L2. Amenazas por procesos de aguas superficiales
The tsunami resonance leads to the amplification of wave heights and extends the duration of wave activity. For tsunami warning and coastal planning, it is important to understand resonance behavior. We characterized the tsunami resonance of trans-Pacific events in the bays and continental shelves of Japan, focusing on the Hokkaido and Sanriku regions. We considered five tsunami events with sources in the Peru–Chile subduction zone and the Alaska–Aleutian subduction zone. Spectral analysis was applied to observed and synthetic waveforms at coastal tide gauges and offshore GPS gauges to study the frequency content of tsunami energy, and modal analysis was conducted to investigate the eigen-modes of the natural oscillation affected by regional and local bathymetry. It was found that the signatures of trans-Pacific tsunami sources are lost in the spectra at most coastal gauges, but they partly remain in the spectra at offshore gauges, which are affected less significantly by topography or bathymetry. The predominant periods in the spectra at most coastal gauges match the eigen-periods of natural oscillation calculated by modal analysis. Hence, we confirmed that regional or local bathymetry is the dominant factor in the resonance behaviors of trans-Pacific tsunami events, rather than the source location or geometry. These findings are based on the systematic assessment of trans-Pacific sources and have implications for tsunami warning and coastal planning along the Pacific coast of Japan.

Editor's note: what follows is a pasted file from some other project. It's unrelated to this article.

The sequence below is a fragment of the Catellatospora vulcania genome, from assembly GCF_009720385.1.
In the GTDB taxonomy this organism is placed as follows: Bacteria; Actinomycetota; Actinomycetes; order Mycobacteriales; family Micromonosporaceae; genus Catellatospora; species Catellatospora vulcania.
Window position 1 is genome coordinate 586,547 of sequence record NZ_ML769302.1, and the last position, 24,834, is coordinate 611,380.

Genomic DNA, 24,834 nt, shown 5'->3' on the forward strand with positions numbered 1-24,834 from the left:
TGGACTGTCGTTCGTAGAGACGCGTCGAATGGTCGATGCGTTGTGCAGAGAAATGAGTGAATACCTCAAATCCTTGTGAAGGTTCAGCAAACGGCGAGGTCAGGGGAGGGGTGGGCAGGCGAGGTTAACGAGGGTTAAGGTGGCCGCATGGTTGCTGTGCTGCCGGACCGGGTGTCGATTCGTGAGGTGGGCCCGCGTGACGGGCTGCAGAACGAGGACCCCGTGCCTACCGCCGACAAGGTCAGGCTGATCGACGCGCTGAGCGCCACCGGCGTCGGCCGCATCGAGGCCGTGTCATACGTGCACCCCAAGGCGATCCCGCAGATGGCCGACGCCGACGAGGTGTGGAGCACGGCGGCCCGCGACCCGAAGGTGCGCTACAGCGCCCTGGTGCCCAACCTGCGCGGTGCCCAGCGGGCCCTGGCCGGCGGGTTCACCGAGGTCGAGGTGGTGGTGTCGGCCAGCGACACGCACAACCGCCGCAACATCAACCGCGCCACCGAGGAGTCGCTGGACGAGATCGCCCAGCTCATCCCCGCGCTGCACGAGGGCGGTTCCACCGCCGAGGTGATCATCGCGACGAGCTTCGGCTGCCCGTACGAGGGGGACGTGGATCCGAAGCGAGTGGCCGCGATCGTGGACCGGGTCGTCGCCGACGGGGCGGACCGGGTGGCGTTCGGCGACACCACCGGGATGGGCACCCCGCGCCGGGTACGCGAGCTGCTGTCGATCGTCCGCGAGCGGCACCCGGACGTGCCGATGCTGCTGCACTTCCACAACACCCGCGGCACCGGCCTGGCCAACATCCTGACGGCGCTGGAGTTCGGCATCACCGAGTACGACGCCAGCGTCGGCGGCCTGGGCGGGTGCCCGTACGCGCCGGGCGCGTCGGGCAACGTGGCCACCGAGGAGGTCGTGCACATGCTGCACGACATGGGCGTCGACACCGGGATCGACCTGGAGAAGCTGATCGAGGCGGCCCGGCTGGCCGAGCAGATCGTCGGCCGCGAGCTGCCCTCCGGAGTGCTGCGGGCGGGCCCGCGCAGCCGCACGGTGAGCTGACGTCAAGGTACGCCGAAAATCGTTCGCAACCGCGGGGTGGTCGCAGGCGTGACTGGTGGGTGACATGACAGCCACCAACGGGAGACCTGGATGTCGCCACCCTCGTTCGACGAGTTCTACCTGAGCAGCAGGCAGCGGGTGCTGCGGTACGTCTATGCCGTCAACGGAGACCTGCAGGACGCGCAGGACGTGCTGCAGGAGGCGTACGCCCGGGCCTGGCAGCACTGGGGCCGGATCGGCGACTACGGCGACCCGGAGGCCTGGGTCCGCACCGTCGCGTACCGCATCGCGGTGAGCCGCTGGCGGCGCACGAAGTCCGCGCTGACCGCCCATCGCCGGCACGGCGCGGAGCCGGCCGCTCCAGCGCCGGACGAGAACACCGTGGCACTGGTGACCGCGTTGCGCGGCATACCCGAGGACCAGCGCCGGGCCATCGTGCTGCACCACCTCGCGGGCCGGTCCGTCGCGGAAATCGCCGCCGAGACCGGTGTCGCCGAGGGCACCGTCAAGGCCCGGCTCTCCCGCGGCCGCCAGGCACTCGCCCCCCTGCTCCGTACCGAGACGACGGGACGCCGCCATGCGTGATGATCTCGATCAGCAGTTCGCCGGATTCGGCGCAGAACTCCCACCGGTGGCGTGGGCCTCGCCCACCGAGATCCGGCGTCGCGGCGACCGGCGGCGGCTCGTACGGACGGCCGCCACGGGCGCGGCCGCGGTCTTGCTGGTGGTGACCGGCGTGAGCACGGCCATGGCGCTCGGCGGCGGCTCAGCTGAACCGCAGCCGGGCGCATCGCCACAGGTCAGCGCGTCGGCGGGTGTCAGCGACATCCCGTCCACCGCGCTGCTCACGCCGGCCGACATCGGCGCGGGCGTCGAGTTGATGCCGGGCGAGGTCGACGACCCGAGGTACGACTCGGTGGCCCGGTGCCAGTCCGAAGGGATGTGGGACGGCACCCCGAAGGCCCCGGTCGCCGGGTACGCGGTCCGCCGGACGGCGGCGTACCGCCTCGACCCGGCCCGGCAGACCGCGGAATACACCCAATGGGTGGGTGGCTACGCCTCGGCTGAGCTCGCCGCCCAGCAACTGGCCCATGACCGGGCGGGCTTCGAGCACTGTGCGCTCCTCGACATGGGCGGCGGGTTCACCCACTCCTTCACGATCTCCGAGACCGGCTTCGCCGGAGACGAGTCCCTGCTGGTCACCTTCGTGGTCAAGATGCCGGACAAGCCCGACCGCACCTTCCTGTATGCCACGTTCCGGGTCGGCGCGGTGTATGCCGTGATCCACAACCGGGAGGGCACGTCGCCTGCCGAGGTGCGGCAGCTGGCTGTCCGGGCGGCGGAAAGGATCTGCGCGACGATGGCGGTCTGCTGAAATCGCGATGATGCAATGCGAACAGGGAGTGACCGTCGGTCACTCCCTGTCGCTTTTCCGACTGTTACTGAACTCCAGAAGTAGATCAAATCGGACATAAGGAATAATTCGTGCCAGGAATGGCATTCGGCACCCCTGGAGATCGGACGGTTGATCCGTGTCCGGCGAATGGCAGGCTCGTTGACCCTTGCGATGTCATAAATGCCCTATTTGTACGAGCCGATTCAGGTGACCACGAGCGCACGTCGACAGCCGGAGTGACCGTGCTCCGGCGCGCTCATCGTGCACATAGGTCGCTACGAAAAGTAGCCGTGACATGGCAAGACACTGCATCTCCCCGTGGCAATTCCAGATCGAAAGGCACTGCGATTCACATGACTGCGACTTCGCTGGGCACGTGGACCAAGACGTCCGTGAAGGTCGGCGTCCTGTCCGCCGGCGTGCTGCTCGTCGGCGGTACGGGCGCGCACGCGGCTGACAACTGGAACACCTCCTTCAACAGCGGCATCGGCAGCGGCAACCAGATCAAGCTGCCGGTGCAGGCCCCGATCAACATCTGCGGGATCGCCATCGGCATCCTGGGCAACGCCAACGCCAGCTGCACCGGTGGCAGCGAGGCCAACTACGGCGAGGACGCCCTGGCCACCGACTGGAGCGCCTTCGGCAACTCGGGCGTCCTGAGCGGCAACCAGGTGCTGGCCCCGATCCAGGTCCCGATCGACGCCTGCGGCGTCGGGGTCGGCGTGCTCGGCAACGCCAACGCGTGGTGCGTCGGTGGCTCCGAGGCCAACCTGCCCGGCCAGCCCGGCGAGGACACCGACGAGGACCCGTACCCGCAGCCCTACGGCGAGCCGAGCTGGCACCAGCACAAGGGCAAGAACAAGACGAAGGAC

We conducted spectral analysis of observed and synthetic waveforms at tide and GPS gauges to study the frequency features of far-field tsunamis
The resonance behaviors of trans-Pacific events are dominated by regional bathymetry, which is consistent with modal analysis results
The signatures of trans-Pacific sources are lost in the spectra at most coastal tide gauges but partly remain in the spectra at offshore GPS gauges
Plain Language Summary:
Great earthquakes occurring on the eastern Pacific can generate tsunamis that reach Japan, causing human casualties, injuries, and damage to coastal infrastructure. When period components of such trans-Pacific tsunami match characteristic oscillation periods of bays/harbors or the continental shelf in Japan, the amplitude of tsunami becomes larger and the duration becomes longer. Such phenomenon, called resonance, may enhance the damage. To investigate the resonance characteristics in Japan due to trans-Pacific tsunami events, we analyzed the observed tsunami records along the coasts and at offshore locations, which are complemented with numerical simulations. It is found that regional seafloor topography with scale length of ∼100 km is the most important factor to control resonant behaviors of trans-Pacific tsunami events, while the period component generated at the far-field tsunami source is better recognizable on the signals recorded at offshore stations.